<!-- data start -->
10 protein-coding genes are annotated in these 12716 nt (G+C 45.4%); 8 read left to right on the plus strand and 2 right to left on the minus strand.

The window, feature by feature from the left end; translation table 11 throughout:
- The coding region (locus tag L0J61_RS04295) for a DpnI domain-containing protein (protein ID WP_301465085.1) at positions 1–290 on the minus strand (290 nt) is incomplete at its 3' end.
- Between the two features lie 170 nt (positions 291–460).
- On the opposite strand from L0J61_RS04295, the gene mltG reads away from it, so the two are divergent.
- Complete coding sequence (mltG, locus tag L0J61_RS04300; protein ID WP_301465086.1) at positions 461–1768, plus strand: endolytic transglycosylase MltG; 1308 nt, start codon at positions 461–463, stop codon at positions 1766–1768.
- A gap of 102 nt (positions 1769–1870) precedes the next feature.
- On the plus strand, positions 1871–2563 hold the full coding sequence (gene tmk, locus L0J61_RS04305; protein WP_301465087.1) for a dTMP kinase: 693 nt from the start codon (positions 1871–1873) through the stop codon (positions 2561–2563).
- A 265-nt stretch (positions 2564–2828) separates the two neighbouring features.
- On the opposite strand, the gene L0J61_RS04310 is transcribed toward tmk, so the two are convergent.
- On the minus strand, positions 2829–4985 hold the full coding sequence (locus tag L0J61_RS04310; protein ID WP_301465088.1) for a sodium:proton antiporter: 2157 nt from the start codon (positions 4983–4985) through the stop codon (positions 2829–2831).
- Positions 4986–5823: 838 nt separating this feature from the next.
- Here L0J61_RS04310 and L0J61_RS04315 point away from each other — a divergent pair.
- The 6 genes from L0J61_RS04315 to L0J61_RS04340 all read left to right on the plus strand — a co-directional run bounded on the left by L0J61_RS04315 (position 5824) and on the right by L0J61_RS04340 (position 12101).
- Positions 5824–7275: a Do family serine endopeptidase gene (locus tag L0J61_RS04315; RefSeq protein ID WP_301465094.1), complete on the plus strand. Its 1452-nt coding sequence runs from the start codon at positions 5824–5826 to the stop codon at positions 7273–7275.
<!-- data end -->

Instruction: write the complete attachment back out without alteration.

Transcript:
10 protein-coding genes are annotated in these 12716 nt (G+C 45.4%); 8 read left to right on the plus strand and 2 right to left on the minus strand.

The window, feature by feature from the left end; translation table 11 throughout:
- The coding region (locus tag L0J61_RS04295) for a DpnI domain-containing protein (protein ID WP_301465085.1) at positions 1–290 on the minus strand (290 nt) is incomplete at its 3' end.
- Between the two features lie 170 nt (positions 291–460).
- On the opposite strand from L0J61_RS04295, the gene mltG reads away from it, so the two are divergent.
- Complete coding sequence (mltG, locus tag L0J61_RS04300; protein ID WP_301465086.1) at positions 461–1768, plus strand: endolytic transglycosylase MltG; 1308 nt, start codon at positions 461–463, stop codon at positions 1766–1768.
- A gap of 102 nt (positions 1769–1870) precedes the next feature.
- On the plus strand, positions 1871–2563 hold the full coding sequence (gene tmk, locus L0J61_RS04305; protein WP_301465087.1) for a dTMP kinase: 693 nt from the start codon (positions 1871–1873) through the stop codon (positions 2561–2563).
- A 265-nt stretch (positions 2564–2828) separates the two neighbouring features.
- On the opposite strand, the gene L0J61_RS04310 is transcribed toward tmk, so the two are convergent.
- On the minus strand, positions 2829–4985 hold the full coding sequence (locus tag L0J61_RS04310; protein ID WP_301465088.1) for a sodium:proton antiporter: 2157 nt from the start codon (positions 4983–4985) through the stop codon (positions 2829–2831).
- Positions 4986–5823: 838 nt separating this feature from the next.
- Here L0J61_RS04310 and L0J61_RS04315 point away from each other — a divergent pair.
- The 6 genes from L0J61_RS04315 to L0J61_RS04340 all read left to right on the plus strand — a co-directional run bounded on the left by L0J61_RS04315 (position 5824) and on the right by L0J61_RS04340 (position 12101).
- Positions 5824–7275: a Do family serine endopeptidase gene (locus tag L0J61_RS04315; RefSeq protein ID WP_301465094.1), complete on the plus strand. Its 1452-nt coding sequence runs from the start codon at positions 5824–5826 to the stop codon at positions 7273–7275.